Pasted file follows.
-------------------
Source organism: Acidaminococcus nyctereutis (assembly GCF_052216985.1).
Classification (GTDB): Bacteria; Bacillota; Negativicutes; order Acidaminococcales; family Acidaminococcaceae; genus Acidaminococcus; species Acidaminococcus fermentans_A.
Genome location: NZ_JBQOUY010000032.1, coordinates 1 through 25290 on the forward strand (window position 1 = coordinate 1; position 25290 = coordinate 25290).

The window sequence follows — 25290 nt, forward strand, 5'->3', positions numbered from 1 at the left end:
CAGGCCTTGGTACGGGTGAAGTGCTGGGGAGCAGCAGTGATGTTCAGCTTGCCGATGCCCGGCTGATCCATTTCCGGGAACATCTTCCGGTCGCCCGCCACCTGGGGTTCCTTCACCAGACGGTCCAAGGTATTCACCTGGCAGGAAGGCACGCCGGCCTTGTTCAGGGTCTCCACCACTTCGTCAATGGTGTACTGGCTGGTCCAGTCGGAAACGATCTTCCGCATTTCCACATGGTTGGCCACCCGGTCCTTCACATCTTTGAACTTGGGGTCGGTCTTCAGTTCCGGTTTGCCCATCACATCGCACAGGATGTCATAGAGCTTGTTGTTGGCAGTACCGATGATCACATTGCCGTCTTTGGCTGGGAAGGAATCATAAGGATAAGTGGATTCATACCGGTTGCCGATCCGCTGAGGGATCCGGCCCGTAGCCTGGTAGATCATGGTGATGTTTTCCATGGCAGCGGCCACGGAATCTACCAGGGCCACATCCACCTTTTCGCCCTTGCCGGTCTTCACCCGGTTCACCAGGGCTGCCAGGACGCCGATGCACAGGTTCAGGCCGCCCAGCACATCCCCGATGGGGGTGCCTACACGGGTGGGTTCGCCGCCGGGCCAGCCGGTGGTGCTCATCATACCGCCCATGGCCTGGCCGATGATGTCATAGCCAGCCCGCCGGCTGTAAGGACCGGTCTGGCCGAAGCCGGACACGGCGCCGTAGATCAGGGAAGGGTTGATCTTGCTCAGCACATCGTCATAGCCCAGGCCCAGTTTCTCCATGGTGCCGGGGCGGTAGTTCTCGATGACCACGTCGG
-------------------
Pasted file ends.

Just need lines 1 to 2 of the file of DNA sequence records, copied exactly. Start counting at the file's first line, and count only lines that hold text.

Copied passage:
Source organism: Acidaminococcus nyctereutis (assembly GCF_052216985.1).
Classification (GTDB): Bacteria; Bacillota; Negativicutes; order Acidaminococcales; family Acidaminococcaceae; genus Acidaminococcus; species Acidaminococcus fermentans_A.